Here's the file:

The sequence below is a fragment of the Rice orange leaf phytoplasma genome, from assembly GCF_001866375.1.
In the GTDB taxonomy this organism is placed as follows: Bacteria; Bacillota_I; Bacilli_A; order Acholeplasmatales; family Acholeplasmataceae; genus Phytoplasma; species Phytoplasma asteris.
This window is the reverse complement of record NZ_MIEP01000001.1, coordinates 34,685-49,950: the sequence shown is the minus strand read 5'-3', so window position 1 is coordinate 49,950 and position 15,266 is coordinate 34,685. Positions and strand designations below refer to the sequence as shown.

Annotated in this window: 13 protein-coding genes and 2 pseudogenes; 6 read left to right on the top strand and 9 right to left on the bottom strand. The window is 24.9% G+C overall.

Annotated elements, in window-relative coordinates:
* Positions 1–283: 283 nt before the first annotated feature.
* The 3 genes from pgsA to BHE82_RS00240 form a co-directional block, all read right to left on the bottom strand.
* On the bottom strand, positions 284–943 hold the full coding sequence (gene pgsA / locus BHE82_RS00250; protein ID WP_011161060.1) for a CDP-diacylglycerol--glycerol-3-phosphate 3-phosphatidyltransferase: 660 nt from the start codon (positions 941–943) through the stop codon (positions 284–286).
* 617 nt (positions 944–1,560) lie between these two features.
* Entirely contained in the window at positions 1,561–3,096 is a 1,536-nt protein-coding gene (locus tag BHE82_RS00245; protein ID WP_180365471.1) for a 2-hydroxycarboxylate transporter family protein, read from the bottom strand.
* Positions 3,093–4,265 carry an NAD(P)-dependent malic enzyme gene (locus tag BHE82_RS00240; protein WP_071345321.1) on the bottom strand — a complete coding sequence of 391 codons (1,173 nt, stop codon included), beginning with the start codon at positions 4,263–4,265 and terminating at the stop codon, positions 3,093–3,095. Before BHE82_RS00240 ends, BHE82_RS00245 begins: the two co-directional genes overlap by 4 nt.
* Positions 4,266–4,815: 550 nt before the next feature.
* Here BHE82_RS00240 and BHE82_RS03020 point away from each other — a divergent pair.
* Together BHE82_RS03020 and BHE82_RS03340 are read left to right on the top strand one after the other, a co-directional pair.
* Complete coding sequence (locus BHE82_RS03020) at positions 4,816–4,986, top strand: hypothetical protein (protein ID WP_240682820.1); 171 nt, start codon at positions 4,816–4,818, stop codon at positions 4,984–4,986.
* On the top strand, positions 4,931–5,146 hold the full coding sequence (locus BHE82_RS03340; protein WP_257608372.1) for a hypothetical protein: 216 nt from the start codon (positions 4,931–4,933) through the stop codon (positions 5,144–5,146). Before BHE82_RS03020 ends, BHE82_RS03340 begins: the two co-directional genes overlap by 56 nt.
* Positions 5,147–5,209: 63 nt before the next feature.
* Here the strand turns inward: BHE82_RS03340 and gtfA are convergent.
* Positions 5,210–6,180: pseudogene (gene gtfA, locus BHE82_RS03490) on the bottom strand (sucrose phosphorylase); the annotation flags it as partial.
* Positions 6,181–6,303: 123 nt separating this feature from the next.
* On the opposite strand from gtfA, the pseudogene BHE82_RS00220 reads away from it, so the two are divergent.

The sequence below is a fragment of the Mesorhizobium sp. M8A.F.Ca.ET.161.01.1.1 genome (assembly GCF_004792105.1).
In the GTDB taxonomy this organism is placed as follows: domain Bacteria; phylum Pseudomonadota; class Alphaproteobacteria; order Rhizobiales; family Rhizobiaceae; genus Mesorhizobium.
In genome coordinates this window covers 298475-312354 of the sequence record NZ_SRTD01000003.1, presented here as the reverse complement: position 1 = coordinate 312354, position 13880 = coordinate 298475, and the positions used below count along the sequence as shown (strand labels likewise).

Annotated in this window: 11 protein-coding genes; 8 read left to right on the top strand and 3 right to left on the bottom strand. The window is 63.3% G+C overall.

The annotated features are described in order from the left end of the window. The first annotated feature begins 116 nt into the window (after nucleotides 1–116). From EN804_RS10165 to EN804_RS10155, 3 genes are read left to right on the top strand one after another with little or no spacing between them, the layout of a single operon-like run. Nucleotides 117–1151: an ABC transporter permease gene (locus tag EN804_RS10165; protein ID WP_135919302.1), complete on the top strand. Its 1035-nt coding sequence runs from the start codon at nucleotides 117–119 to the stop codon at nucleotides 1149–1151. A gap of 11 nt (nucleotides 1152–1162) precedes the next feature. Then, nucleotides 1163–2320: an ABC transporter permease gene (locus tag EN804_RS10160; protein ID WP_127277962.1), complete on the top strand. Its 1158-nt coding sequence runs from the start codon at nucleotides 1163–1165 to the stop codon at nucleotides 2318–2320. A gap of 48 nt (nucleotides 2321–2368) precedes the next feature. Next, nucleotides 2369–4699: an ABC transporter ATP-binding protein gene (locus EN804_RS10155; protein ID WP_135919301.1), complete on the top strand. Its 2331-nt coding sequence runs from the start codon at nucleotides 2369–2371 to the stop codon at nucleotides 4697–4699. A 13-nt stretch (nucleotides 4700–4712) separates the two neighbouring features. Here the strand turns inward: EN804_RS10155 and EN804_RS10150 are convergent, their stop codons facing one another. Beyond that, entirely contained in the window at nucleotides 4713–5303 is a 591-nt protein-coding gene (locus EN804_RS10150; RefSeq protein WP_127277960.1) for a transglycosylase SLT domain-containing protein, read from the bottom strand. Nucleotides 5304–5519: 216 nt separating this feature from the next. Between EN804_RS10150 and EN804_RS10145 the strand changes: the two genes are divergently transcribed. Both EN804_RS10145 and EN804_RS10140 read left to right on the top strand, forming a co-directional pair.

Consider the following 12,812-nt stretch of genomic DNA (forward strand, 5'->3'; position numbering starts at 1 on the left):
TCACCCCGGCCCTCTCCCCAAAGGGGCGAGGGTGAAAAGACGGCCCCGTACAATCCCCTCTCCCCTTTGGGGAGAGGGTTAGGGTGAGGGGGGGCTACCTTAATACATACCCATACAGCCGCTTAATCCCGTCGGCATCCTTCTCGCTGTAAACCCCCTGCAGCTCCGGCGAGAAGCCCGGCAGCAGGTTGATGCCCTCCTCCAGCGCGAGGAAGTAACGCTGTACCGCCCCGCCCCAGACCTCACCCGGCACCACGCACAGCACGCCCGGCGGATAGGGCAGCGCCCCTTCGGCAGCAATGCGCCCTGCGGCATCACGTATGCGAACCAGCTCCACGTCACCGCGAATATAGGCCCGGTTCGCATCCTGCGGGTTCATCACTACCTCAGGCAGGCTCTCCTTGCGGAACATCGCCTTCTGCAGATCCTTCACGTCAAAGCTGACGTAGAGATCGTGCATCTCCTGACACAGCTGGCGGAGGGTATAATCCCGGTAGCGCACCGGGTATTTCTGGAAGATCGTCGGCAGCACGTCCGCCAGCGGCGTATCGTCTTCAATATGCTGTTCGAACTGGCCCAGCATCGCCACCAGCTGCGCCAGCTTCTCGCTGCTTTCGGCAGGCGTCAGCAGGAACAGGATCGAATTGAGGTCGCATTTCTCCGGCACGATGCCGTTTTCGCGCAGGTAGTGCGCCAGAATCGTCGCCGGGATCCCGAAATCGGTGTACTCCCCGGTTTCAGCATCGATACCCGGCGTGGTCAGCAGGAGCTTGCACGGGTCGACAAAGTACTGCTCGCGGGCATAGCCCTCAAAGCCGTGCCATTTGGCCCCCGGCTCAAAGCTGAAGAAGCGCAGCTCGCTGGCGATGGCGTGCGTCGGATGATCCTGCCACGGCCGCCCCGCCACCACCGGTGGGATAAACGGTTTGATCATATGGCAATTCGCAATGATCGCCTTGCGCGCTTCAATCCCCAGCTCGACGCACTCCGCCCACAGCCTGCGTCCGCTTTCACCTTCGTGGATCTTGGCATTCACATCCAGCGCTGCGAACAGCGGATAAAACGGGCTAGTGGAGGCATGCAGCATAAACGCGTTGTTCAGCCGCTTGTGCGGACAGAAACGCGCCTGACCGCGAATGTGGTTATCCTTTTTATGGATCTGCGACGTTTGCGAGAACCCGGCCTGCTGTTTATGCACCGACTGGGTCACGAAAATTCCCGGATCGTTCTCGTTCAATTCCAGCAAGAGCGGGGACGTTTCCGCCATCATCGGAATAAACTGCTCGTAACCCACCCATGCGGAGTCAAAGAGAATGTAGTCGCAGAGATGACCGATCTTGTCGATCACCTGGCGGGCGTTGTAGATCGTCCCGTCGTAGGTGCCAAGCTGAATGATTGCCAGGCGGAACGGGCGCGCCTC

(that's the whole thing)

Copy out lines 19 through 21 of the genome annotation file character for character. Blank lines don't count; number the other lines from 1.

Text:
* Positions 5,210–6,180: pseudogene (gene gtfA, locus BHE82_RS03490) on the bottom strand (sucrose phosphorylase); the annotation flags it as partial.
* Positions 6,181–6,303: 123 nt separating this feature from the next.
* On the opposite strand from gtfA, the pseudogene BHE82_RS00220 reads away from it, so the two are divergent.